General Information


Screenings are a secondary level of prevention, and when performed in schools, provide a means to identify students who may have a condition that affects their ability to learn. The District or Charter School may choose to perform mass or individual screenings, led by a school nurse, to improve the health and well-being of their students. Parents should always be notified in advance of all screenings. Follow-up with screening results and assistance to access care is a school nurse core function.

The Utah Department of Health and Human Services (DHHS) provides the following guidelines for school screenings:  53G-9-402(1) (a) Each local school board shall implement rules as prescribed by the Department of Health and Human Services for vision, dental, abnormal spinal curvature, and hearing examinations of students attending the district's schools.

Vision Screening

A child's ability to see greatly impacts his or her ability to learn. A school vision screening program is a cost effective approach that plays a vital role in the early identification of serious vision problems that might negatively affect the physical, intellectual, social, and emotional development of the individual student. Several vision problems if not corrected before the age of nine may lead to permanent blindness in one or both eyes.

A law passed in 2019 (UCA 53G-9-404) requires all public schools screen the vision on students in grades pre-K, kindergarten, 1, 3, 5, 7 or 8, and 9 or 10.

Although vision screening is crucial in identifying children with visual problems, it is important for parents to understand that school vision screening not a substitute for a complete eye exam and vision evaluation by an eye care professional.


The school nurse may contact a local dentist to conduct oral health screenings, apply sealants and provide restorative care. Several Oral Health in school programs have been approved through DHHS Oral Health Program. Dental health education is also important and can be done by the school nurse, a dental hygienist or students in a dental hygiene program. February is National Dental Health month. For information on in school programs and resources contact the DHHS Oral Health Program at (801) 273-2995


Hearing screenings may be conducted by a school nurses or school audiologist. Check with your LEA/charter school policy on health screenings. For questions please contact the USBE Education Specialist at 801-538-7726.

Height and Weight

The HEAL Program partners with school nurses, school districts, and local health departments to conduct a bi-annual height and weight measurement project. This project enables DHHS to track the prevalence of overweight and obesity among elementary school students statewide. In 2014, 20.9% of students were at an unhealthy weight. The rate did not change between 2006 and 2014. Access the Childhood Overweight in Utah, 2014 report (PDF) to learn more about the project, rates of overweight by grade and sex, the effects of childhood overweight and obesity, and strategies to prevent childhood obesity.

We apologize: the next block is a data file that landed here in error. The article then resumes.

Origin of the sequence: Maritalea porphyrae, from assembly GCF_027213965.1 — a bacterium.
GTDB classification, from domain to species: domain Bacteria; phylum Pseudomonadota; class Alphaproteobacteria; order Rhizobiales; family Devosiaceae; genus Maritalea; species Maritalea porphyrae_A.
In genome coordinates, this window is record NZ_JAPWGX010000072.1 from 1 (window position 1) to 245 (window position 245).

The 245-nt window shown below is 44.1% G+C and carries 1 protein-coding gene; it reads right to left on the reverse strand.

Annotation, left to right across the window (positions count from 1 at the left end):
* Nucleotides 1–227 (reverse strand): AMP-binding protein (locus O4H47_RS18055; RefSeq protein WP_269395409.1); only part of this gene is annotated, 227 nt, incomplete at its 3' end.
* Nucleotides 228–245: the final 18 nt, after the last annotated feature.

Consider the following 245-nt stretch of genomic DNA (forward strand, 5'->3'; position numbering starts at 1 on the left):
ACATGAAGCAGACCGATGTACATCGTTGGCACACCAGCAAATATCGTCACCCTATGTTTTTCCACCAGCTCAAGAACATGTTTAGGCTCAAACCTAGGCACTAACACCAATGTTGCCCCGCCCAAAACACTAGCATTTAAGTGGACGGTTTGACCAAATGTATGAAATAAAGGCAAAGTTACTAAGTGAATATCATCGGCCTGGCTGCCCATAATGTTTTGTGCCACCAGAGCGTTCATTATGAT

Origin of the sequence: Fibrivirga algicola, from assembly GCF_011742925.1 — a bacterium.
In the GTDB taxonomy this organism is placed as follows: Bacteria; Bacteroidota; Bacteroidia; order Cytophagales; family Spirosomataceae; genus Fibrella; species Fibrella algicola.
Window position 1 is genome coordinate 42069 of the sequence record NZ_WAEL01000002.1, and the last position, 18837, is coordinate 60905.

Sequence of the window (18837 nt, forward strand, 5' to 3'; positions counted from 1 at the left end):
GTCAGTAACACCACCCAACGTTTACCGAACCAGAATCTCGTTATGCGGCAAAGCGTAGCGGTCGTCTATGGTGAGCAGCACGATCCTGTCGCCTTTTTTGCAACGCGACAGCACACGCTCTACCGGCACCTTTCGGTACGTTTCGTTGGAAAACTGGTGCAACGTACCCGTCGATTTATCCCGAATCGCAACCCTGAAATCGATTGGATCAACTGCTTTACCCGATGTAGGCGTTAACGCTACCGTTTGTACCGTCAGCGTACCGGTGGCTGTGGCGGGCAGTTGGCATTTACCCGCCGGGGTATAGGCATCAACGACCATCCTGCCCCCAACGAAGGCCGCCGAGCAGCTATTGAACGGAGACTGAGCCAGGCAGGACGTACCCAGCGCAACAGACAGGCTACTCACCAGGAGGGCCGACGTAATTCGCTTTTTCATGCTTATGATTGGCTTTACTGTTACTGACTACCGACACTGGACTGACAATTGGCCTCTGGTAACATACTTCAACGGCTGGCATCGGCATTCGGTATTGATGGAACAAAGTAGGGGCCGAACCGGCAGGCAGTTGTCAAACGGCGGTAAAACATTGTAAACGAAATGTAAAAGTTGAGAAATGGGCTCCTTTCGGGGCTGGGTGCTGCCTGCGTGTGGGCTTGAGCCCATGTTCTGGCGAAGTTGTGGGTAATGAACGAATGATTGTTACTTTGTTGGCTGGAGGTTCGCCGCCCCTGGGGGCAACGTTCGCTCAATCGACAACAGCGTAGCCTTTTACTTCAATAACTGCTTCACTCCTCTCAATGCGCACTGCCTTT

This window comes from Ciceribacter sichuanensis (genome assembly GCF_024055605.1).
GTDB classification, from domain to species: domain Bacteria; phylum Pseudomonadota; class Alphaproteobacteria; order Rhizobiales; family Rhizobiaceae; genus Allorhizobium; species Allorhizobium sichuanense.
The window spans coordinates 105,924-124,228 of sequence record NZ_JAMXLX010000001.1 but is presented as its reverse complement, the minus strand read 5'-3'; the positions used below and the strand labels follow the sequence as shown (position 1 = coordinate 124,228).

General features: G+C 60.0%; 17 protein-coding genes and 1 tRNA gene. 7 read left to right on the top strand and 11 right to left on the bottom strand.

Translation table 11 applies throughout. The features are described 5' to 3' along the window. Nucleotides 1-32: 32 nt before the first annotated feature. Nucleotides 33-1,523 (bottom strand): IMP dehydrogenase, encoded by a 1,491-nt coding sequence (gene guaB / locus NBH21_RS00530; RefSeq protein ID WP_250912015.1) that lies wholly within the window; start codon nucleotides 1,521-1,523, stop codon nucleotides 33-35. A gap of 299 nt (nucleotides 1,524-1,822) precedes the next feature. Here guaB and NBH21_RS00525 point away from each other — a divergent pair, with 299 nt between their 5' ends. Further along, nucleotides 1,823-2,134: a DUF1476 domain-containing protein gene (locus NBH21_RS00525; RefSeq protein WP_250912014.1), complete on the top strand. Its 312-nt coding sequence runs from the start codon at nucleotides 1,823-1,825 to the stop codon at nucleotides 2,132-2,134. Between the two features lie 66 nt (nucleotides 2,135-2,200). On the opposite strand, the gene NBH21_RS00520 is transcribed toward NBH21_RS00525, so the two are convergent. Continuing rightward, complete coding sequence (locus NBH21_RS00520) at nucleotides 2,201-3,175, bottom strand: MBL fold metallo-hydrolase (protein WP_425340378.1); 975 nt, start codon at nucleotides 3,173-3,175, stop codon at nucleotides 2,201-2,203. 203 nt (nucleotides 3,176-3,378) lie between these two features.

Recent studies have cast controversy on the effectiveness of routine scoliosis screening in the school setting. Previous studies have both supported and discouraged routine screening. Districts are given the option to perform hands-on scoliosis screening or make available parent screening instructions to all students in 5-8th grades annually. School nurses oversee the spinal curvature screening. Physical education teachers can help with the initial screening process after training by a school nurse or medical professional, on the use of a scoliometer, a tool used to help determine the severity of spinal curvature.


Utah School Health Workload Report

Each year we are asked to collect data statewide for use in the Utah Department of Health and Human Services and the National Association of School Nurses. Those districts or charter schools that receive matching funds for school nurses are required to complete this annually. All schools in Utah are asked to submit this data in May.

Annual Report

With the data that is collected this annual report is compiled with Utah-specific information. While many people usually want to know the nurse-to--student ratios for each school, this information is not the most accurate way to distribute nursing services. Workload and acuity should be taken into account when making school nurse assignments.



The Centers for Disease Control and Prevention HEADS UP to schools: Know Your Concussion ABC's is a flexible set of materials, developed for professionals working with grades K-12, will help identify and respond to concussions in an array of school settings.

EpiPen4School Program

Each eligible school can receive up to four FREE EpiPen or EpiPen Jr Auto-Injectors in the form of two EpiPen 2-Pak® cartons, two EpiPen Jr 2-Pak® cartons, or one 2-Pak of each kind.




National Association of School Nurses